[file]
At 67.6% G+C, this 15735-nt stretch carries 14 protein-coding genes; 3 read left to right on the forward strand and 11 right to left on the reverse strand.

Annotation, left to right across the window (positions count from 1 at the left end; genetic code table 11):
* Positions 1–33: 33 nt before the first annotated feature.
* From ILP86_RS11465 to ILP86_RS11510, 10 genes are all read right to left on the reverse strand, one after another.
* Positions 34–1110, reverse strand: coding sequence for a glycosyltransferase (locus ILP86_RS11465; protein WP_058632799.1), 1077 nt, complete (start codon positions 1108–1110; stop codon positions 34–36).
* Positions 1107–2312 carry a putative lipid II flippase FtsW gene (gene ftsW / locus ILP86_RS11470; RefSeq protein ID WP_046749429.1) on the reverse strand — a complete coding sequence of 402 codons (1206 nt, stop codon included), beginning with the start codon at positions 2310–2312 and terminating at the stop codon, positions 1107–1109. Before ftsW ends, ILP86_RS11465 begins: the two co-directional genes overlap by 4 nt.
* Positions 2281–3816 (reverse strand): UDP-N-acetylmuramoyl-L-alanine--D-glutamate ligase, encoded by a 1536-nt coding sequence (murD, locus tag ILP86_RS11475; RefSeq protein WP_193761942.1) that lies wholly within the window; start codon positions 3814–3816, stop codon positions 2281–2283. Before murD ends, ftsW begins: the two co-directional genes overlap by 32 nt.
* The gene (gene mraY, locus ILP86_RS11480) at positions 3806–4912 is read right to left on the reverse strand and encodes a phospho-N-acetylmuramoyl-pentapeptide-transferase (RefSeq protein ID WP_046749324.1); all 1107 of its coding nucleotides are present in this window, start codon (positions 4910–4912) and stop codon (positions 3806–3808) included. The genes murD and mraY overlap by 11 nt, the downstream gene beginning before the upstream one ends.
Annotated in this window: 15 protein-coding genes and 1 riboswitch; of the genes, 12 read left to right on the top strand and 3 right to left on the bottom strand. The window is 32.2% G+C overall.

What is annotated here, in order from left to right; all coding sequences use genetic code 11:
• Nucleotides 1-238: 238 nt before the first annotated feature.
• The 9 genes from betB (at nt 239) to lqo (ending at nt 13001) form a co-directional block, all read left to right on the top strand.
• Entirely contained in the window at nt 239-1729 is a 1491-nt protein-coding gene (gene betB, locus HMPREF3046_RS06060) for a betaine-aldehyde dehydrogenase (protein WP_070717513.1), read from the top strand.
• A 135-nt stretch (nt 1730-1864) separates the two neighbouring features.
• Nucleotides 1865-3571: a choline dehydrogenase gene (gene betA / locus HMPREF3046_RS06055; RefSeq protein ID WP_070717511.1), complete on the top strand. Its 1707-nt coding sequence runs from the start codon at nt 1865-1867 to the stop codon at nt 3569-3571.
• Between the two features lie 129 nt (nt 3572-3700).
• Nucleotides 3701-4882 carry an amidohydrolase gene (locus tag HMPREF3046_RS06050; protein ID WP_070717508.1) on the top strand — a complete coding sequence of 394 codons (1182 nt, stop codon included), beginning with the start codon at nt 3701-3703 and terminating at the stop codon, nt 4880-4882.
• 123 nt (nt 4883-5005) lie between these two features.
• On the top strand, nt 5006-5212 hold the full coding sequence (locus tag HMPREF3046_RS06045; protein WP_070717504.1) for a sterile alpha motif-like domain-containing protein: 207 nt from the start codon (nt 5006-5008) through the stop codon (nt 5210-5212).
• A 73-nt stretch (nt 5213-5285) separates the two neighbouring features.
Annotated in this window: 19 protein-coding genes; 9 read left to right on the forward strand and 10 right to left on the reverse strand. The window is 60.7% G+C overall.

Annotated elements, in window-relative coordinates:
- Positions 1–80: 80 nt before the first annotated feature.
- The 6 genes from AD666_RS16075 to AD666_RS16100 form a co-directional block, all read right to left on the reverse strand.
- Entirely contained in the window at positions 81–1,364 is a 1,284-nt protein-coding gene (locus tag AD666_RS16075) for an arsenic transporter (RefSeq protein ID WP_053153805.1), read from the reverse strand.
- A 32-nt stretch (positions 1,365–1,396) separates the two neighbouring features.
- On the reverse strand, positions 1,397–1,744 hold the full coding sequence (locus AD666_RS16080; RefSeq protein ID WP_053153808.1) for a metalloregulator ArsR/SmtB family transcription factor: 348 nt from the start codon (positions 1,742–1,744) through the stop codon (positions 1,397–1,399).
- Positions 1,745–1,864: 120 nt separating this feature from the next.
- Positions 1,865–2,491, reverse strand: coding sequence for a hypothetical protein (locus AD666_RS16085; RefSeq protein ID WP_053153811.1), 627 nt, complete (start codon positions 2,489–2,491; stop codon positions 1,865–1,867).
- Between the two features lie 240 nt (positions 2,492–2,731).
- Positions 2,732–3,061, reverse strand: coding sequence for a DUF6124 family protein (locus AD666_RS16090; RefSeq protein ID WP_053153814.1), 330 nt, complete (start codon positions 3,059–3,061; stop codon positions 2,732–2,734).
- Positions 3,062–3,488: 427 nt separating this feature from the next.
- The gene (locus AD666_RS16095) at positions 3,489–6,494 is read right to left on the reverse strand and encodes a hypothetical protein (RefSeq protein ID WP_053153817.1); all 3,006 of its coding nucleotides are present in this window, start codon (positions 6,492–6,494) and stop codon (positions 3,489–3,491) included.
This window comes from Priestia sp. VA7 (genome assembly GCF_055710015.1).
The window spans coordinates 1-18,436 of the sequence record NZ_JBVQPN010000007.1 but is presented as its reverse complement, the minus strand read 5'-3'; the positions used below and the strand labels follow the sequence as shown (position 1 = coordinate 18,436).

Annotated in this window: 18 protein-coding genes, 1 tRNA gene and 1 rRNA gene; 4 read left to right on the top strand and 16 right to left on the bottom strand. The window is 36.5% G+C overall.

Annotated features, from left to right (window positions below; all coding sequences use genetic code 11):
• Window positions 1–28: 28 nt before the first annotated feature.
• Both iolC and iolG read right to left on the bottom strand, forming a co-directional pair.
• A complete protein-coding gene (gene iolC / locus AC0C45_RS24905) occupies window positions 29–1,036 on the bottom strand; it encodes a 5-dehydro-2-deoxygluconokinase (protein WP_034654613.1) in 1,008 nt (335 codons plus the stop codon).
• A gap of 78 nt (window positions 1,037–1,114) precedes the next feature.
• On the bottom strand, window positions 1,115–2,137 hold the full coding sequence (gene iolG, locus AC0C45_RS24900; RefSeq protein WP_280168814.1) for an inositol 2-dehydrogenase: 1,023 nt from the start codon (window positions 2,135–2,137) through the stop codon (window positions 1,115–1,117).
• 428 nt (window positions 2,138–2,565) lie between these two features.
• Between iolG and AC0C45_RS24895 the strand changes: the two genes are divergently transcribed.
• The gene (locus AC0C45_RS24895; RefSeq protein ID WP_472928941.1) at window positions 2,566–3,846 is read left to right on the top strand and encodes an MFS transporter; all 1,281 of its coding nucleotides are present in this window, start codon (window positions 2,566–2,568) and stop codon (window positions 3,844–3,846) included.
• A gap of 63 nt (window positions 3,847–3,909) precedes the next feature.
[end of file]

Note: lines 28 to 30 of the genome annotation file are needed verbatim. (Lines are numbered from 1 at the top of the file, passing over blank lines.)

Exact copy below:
- Positions 1,745–1,864: 120 nt separating this feature from the next.
- Positions 1,865–2,491, reverse strand: coding sequence for a hypothetical protein (locus AD666_RS16085; RefSeq protein ID WP_053153811.1), 627 nt, complete (start codon positions 2,489–2,491; stop codon positions 1,865–1,867).
- Between the two features lie 240 nt (positions 2,492–2,731).